Some time ago it occurred to me that Vincent’s captivity letters had a dreamlike quality. Could they be interpreted in a Jungian way as symbols of un-conscious conflicts? I think they can, so I’d like to propose a tentative interpretation. The journey by sea, followed by years in a strange land, represents a movement from the person con­stituted by its various roles to the real, but largely un-conscious, self. This movement from the phenomenal to the real self is implicit in the accounts of Vincent’s slave owners. Each one seems to symbolise some aspect of his conflict about priestly identity. Firstly, there is the fisher­man. A priest is called to be a fisher of men, but Vincent writes: “I was sold to a fisherman, but I have always been A VERY BAD SAILOR; he was obliged to get rid of me”.8 In other words, he had no stomach for the demands of priestly mission. Secondly, he was sold to an alchemist. This is fascinating from a symbolic point of view; indeed Jung wrote no less than three books on the psychological implications of alchemy.9 I’d like to draw attention to points mentioned by Vincent. He refers to the practice of trying to turn base metal into gold by human efforts. Surely this is symbolic of a Faustian desire to be like God. It is implicit in the reference to the philosopher’s stone as well. As one author had written, “If the Alchemist could impregnate the Stone with his own life, then he had discovered the secret of the Creator”.10 Was Vincent becoming aware of his spiritual pride? Then he refers to the alchemist’s talking skull. By means of ventriloquism he made it appear that he was receiv­ing oracles from God. Symbolically, this means to suggest that Vincent saw himself as a false prophet, a priest who failed to speak God’s word. Thirdly, he was sold to a renegade priest. Is this a symbol of Vincent’s alter-ego, the priest who is no longer faithful to his vocation? The women in the story are very interesting. There are three wives, one Greek Orthodox and two Moslems. From a Jungian point of view they would seem to be projections of different aspects of the Anima, i.e. the feminine aspects of the un-conscious mind. They are reminiscent of the three graces, wisdom, joy and festivity in classical mythology.” The Greek woman would be Sophia, or wisdom. She liked Vincent and treated him with kindness. But it was one of the pagan women who was to be his source of joy. It was she who persuaded her husband to return to the excercise of his priesthood. In other words, through the benevolent power of the Anima, Vincent was led to a new sense of God, self and vocation. The soul is feminine in relation to a Father God. So Vincent personifies his spiritual deliverance in feminine terms by attributing it to Our Lady. As he let go of his old persona, with its false sense of self and values, Vincent was able to make his exodus journey back to a new sense of priestly identity. This coincided with his re-appearance in society as a changed man. As I have said, the Jungian interpretation is tentative. We are on firmer ground when we suspect that Vincent went through a spiritual trial in which his pride as the root of sin was revealed. I suspect that during the missing year he saw through his worldliness, his desire for money, status and advancement. Perhaps he began to see that it is by these desires that pride insinuates itself into the heart. It would seem that during this period he began to be attracted to Jesus in his poverty and humble dependence on God. He wanted to be united to him in this way, content to labour with Him for the salvation of souls even if it meant insult and injury. We can infer that this dynamic was at work in Vincent’s life from the way he lived when he returned to Paris in 1608. As the Lord says, “by your fruits you shall be known” (Mt. 7:16).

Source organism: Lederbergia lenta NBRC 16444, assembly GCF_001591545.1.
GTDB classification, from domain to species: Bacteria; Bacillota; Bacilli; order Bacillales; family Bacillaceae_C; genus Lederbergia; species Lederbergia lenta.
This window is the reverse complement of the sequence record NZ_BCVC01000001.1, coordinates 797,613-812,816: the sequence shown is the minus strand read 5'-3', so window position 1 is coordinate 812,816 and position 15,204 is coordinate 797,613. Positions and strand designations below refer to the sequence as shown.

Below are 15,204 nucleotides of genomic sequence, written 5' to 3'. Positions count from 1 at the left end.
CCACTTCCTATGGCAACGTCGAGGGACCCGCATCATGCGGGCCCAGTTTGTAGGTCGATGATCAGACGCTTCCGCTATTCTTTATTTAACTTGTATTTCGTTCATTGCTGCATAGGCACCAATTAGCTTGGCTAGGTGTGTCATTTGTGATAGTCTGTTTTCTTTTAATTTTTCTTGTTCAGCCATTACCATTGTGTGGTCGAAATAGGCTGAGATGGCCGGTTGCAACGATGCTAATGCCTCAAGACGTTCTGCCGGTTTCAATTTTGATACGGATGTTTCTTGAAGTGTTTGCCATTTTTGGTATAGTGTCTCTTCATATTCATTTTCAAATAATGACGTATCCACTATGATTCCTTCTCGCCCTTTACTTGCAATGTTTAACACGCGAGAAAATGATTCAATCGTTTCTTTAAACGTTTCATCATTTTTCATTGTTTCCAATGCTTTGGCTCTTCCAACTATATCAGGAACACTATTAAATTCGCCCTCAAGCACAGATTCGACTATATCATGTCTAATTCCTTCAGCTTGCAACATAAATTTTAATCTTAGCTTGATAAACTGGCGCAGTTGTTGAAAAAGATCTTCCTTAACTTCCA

Purification and transformation 1608-1614